Upcoming Events

Hebrews, James, and 1 Peter

September 17-18, 2021

Via Zoom

Professor Wally Taylor

What does it mean to be faithful witnesses when enthusiasm is lagging, people are in need, or Christians are being rejected by their society? Hebrews, James, and 1 Peter provide models of how Christians are able to witness in such situations. Dr. Taylor will also include materials from Ephesians/Colossians (mainly Ephesians) and the Pastoral Epistles (1-2 Timothy, Titus).

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Pastoral Care Assistant Training - Part I

October 2, 2021

Via Zoom

Professor Rosanne Swanson

What do you say when you don't know what to say. Listening with the ear of the heart. Before the session, please read the book Conversation as Ministry: Stories and Strategies for Confident Caregiving by Douglass Purnell (Pilgrim Press, Cleveland (2003)). Purchase on Amazon.

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Daniel, Apocalyptic, and the Early Jewish Period

October 15-16, 2021

Via Zoom

Professor Kelly Murphy

Extreme violence, including death, was used against Jews who disobeyed Antiochus' edicts by reading the Scriptures, having their children circumcised, and worshipping the God of Israel. These dire circumstances raised profound questions for the people of God. How can God's people be faithful witnesses in the face of such a catastrophe? What does it mean to hope? And who is God?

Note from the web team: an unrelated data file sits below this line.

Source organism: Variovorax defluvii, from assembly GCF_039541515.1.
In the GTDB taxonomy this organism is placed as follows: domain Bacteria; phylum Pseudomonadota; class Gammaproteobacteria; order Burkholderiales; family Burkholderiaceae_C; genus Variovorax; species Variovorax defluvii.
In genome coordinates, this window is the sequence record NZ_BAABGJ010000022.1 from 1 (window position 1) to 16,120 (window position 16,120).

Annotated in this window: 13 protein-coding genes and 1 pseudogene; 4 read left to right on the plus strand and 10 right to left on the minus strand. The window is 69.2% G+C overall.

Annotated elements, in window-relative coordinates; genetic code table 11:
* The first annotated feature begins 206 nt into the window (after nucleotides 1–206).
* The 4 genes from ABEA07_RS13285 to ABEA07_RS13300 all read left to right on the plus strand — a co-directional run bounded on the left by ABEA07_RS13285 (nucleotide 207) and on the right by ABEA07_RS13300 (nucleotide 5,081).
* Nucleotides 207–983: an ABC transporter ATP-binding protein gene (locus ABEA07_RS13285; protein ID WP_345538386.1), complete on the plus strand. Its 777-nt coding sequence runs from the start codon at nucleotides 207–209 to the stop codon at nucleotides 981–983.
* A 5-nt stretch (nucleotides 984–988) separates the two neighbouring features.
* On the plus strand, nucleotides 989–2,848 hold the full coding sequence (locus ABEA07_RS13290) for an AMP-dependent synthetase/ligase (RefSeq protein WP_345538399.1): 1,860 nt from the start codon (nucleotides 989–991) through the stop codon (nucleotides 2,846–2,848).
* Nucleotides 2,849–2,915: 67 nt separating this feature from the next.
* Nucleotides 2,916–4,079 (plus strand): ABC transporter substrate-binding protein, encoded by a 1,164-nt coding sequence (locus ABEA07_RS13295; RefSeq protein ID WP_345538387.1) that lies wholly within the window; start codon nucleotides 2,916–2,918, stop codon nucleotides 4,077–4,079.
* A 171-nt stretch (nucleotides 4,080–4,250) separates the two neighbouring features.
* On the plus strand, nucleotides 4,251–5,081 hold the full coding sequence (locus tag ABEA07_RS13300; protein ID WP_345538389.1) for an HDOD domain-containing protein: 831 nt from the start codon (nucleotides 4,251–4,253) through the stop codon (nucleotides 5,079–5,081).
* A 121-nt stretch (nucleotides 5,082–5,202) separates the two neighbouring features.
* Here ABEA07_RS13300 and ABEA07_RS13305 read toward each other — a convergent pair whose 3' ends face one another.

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Pastoral Care Assistant Training - Part II

October 23, 2021

Via Zoom

Professor Rosanne Swanson

What do you say when you don't know what to say. Listening with the ear of the heart. Before the session, please read the book Conversation as Ministry: Stories and Strategies for Confident Caregiving by Douglass Purnell (Pilgrim Press, Cleveland (2003)). Purchase on Amazon.

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Revelation

November 12-13, 2021

Via Zoom

Professor Kelly Murphy

We recently took our initial plunge into apocalyptic literature and discovered that the stimulating world of apocalyptic symbols, colors, and numbers can be confusing. Revelation is the only entire book in the New Testament devoted to apocalyptic thought. It is an exciting and challenging book. Revelation has frequently been misused. It has been divorced from its historical setting and understood as a book of secret codes that program how God will act at the end of time. Revelation does tell us how the story will end: It will end with defeat of all evil with God united with God's people. The exact timetable, however, is not outlined in Revelation (or anywhere else in the Bible). In fact, the author tells us not to read his book as though it were a schedule. Jesus, despite all attempts to predict the end, will come like a thief (16:15). What is painted in the stark colors of Revelation is a series of impressionistic paintings that witness to God's activity in the past, present, and future.

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